At Winkworth, Campbell says, “We would hope that they would be making a profit as soon as possible and in reality they should be at least be breaking even by the close of play of year two.”

Once up and running, and a more important consideration for converting agents, ongoing fees are required by the franchisor. Typically, they take a percentage of the franchisee’s revenue in return for all the central services and marketing provided. Franchisees should expect to pay about 10 per cent of their turnover, at Hunters, for example, the fee is eight per cent, with an additional two per cent for the central marketing fund.


Established agents considering converting are understandably likely to have some concerns about giving up 10 per cent of their revenues, but franchisors argue the business uplift will offset this.

“Conversion businesses that have joined us have, on average, increased their turnover by 41 per cent, which is something we are very proud of as we know all the things the franchise offers are coming together and uplifting income for the incoming franchisees,” says Bushell.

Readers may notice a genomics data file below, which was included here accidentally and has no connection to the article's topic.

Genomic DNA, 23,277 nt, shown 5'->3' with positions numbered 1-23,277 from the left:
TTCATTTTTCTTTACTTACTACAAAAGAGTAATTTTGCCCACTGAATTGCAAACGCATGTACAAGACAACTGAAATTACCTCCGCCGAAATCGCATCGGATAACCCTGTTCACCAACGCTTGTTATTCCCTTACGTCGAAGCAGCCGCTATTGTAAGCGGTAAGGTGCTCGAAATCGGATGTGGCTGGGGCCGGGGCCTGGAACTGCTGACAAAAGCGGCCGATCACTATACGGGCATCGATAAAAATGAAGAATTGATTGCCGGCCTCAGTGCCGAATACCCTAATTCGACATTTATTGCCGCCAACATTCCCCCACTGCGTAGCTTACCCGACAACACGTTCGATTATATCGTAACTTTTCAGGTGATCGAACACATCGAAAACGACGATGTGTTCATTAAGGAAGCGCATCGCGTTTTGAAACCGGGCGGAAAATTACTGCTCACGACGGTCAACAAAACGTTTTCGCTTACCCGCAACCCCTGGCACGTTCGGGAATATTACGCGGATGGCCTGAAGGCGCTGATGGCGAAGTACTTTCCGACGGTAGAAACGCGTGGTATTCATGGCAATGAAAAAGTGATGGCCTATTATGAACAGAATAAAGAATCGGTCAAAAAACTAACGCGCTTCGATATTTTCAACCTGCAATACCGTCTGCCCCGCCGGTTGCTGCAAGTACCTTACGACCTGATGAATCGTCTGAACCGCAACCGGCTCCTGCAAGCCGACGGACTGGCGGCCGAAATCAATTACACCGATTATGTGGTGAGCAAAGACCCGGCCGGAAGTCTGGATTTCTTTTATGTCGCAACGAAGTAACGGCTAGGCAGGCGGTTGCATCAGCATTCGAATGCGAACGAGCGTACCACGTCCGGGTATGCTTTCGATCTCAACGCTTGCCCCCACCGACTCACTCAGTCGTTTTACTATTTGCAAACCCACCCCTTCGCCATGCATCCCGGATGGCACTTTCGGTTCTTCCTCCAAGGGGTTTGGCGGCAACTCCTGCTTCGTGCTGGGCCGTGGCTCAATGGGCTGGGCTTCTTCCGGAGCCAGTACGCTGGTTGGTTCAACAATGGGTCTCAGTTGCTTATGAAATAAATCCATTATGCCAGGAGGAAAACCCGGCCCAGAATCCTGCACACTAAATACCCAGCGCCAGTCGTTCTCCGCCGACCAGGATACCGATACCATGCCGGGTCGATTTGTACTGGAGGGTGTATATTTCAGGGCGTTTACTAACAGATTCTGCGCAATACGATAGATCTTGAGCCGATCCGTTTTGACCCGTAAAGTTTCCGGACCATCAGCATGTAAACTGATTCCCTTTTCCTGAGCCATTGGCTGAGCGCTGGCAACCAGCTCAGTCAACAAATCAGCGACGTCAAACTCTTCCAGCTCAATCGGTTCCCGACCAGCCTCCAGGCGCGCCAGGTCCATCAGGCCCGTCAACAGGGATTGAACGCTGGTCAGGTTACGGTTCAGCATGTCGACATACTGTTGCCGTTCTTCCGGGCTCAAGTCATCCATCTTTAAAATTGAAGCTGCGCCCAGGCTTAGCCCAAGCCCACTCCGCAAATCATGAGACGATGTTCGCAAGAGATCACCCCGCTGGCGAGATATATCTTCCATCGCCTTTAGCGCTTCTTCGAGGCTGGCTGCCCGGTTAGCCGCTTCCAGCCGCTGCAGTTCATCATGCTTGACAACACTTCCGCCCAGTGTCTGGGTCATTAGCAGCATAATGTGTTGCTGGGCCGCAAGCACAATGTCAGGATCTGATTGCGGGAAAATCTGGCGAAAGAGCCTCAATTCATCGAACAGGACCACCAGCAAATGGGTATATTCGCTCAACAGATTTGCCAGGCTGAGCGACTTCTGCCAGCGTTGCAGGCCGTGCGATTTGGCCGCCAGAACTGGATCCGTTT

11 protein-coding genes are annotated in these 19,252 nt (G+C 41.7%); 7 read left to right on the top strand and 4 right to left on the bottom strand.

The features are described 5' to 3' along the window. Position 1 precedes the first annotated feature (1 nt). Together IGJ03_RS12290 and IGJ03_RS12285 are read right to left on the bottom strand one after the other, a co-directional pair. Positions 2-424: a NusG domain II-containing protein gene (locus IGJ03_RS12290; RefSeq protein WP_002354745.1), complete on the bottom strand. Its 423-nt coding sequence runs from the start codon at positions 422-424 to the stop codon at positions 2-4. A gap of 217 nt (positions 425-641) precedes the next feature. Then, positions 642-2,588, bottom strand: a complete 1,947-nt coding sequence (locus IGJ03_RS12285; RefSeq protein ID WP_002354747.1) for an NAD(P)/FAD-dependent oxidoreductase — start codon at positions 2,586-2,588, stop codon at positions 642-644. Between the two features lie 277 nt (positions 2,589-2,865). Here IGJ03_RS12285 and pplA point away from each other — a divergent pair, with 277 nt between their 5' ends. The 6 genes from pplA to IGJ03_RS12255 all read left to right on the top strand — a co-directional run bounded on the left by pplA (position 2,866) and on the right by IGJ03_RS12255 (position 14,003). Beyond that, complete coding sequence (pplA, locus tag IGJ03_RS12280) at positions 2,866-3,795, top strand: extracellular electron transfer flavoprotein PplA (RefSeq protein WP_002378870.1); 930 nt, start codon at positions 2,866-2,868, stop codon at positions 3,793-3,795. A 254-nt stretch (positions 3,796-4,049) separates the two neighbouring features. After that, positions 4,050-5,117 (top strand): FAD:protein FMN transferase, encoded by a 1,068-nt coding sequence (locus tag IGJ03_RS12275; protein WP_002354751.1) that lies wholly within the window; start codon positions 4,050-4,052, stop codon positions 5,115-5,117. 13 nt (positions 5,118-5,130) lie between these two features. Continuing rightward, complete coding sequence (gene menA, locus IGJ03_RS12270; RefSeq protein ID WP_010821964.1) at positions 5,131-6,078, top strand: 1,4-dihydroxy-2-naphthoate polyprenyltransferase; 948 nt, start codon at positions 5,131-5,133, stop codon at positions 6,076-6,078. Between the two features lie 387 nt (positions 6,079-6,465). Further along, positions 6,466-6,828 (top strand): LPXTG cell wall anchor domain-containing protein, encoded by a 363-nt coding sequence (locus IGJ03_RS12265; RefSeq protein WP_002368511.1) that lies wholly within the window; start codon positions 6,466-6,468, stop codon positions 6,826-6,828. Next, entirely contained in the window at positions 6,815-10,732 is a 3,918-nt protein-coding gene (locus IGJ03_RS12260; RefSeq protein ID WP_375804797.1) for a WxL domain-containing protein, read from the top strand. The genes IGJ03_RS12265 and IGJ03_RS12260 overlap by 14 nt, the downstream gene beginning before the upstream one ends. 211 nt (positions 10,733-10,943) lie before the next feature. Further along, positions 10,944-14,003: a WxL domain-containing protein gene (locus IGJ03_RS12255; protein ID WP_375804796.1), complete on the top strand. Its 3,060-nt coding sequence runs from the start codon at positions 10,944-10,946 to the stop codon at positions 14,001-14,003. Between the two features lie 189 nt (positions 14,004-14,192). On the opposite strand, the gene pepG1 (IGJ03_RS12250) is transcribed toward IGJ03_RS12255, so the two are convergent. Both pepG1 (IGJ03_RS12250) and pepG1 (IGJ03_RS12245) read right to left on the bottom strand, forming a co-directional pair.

Caroline Wilson, a new franchisee who converted her Westbury business from Wilsons Residential to Hunters in June this year and has just opened a second franchise in Trowbridge, describes her decision to join a franchise as the “best business decision I’ve made so far” and says portal cost savings alone have almost offset the franchise fee.

“Even so far in the four months the actual franchise fee that we pay has definitely been balanced in favour by the business we’ve now got. The impact of the Hunters brand has been that it has given us a lot of interest from parties that may not have been interested in us before.